Title: Oral History Interview with Patricia Neal, June 6, 1989. Interview C-0068.
Interviewer: Nasstrom, Kathryn
Interviewee: Neal, Patricia
Subjects: School integration--North Carolina North Carolina--Race relations Women educators--North Carolina--Bynum North Carolina--Biography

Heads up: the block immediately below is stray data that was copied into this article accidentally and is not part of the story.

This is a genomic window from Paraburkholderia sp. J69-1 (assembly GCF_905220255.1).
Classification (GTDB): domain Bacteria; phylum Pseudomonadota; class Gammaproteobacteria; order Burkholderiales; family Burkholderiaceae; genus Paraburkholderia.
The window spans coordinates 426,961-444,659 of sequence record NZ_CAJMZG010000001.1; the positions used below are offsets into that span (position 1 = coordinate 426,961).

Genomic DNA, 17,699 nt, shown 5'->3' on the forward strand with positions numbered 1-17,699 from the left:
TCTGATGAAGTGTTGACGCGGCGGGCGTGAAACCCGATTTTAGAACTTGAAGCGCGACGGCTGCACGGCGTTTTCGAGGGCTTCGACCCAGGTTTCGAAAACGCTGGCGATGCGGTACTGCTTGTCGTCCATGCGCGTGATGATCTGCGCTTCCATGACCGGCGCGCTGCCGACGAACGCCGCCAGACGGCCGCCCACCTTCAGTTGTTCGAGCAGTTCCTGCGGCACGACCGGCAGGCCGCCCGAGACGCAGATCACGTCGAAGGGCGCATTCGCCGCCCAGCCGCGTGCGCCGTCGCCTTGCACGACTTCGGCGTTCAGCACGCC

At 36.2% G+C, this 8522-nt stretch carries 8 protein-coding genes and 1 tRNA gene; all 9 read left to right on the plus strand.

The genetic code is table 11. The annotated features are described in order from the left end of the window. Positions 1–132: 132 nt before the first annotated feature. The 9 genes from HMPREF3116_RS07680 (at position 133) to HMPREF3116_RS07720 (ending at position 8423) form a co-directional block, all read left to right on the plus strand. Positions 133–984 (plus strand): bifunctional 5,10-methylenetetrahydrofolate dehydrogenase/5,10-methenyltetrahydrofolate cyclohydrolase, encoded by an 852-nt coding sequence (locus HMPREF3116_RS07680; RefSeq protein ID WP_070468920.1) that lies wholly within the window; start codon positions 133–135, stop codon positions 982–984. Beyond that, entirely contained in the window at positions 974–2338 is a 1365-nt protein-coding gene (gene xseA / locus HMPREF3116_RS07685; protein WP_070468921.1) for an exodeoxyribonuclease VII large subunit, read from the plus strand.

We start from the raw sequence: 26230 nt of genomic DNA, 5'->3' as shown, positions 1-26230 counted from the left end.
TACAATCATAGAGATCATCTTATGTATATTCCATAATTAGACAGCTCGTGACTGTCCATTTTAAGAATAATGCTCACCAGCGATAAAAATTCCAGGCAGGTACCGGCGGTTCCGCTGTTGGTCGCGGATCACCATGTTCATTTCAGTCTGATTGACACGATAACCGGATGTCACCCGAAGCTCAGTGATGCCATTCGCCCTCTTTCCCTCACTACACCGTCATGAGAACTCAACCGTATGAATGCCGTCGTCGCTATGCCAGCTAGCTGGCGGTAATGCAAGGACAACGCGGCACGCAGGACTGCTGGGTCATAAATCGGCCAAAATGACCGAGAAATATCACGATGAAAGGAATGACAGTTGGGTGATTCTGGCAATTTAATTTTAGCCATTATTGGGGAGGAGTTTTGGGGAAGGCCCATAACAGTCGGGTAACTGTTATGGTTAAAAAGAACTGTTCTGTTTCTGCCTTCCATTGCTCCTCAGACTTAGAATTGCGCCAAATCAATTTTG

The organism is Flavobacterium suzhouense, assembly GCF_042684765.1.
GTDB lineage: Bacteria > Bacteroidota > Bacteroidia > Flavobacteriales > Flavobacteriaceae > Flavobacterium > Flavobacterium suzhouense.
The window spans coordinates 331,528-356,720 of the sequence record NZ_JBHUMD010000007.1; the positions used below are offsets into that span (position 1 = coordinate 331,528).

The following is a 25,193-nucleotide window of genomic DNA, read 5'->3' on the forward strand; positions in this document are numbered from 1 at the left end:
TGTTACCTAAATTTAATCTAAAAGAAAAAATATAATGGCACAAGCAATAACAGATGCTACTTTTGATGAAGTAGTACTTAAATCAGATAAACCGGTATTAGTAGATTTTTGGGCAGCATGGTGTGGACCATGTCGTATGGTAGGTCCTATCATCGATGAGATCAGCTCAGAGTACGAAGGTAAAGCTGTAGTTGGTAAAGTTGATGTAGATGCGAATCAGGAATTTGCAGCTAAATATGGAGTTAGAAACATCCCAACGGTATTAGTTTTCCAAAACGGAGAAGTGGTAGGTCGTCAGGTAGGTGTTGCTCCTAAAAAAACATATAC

Abstract: Patricia Neal moved to Durham, North Carolina, from Connecticut in 1953 to study nursing at Duke University. Shortly thereafter, she married, started a family, and left school to help support her husband while he finished his medical training. Neal and her family settled in Durham, and during the late 1950s and early 1960s she became involved in the Parent-Teacher Association and the League of Women's Voters, and began working as a substitute teacher. In 1964, Neal spent a year monitoring the Durham County Board of Education for the League. Her dissatisfaction with their decisions led her to run for a position on the board as a Republican in 1968. Neal lost the election by a small margin, but was appointed several months later when one of the five seats was vacated. After serving nearly eighteen years on the board, and as the chair for five, Neal was appointed to the North Carolina Board of Directors of the North Carolina Board of Education Association. In this interview, she describes the role of the Durham County Board of Education in the process of integration in Durham schools during the 1960s and 1970s. In so doing, Neal pays particular attention to African American leadership, demographics, and community responses to integration. After briefly discussing the presence of African American students at one Durham school, Hope Valley School, Neal shifts the focus to the impact of Alexander v. Holmes (1969) on Durham schools. As Neal describes it, the board had no resistance to integration but wanted to postpone until the end of the school year so that the students would not be disrupted. Their request was denied, and just before schools broke for the Christmas holiday, the Fourth Circuit Court of Appeals ordered that they integrate by the first of the year. Neal describes the role of the board in this process and argues that integration occurred smoothly and with only one incident of racial tension at Northern High School, which she and the board helped to mediate. In addition, Neal discusses the decline of Durham city schools as a result of integration; her thoughts on problems facing education following integration, including the issue of busing; and the role of gender in her own career.